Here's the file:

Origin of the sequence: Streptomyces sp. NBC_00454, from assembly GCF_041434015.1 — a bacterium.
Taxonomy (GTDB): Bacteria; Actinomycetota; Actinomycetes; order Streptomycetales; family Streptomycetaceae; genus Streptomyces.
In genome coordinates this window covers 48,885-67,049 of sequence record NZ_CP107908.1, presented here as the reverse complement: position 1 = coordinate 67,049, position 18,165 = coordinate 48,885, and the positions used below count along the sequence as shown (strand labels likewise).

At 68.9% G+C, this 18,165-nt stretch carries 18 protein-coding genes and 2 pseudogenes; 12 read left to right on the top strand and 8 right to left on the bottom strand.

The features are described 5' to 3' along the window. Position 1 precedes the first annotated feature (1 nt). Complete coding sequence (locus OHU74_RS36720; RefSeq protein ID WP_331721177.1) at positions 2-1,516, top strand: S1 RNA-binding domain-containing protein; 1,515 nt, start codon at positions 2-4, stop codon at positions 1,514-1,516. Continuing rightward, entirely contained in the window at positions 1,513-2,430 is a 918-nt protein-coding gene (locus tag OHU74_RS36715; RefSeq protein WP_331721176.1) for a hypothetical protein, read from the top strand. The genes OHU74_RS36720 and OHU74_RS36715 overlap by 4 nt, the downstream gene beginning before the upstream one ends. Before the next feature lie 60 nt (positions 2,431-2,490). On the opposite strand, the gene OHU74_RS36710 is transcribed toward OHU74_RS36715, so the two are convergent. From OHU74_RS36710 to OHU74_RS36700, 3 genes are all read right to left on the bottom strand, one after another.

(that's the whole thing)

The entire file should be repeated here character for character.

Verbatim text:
Origin of the sequence: Streptomyces sp. NBC_00454, from assembly GCF_041434015.1 — a bacterium.
Taxonomy (GTDB): Bacteria; Actinomycetota; Actinomycetes; order Streptomycetales; family Streptomycetaceae; genus Streptomyces.
In genome coordinates this window covers 48,885-67,049 of sequence record NZ_CP107908.1, presented here as the reverse complement: position 1 = coordinate 67,049, position 18,165 = coordinate 48,885, and the positions used below count along the sequence as shown (strand labels likewise).

At 68.9% G+C, this 18,165-nt stretch carries 18 protein-coding genes and 2 pseudogenes; 12 read left to right on the top strand and 8 right to left on the bottom strand.

The features are described 5' to 3' along the window. Position 1 precedes the first annotated feature (1 nt). Complete coding sequence (locus OHU74_RS36720; RefSeq protein ID WP_331721177.1) at positions 2-1,516, top strand: S1 RNA-binding domain-containing protein; 1,515 nt, start codon at positions 2-4, stop codon at positions 1,514-1,516. Continuing rightward, entirely contained in the window at positions 1,513-2,430 is a 918-nt protein-coding gene (locus tag OHU74_RS36715; RefSeq protein WP_331721176.1) for a hypothetical protein, read from the top strand. The genes OHU74_RS36720 and OHU74_RS36715 overlap by 4 nt, the downstream gene beginning before the upstream one ends. Before the next feature lie 60 nt (positions 2,431-2,490). On the opposite strand, the gene OHU74_RS36710 is transcribed toward OHU74_RS36715, so the two are convergent. From OHU74_RS36710 to OHU74_RS36700, 3 genes are all read right to left on the bottom strand, one after another.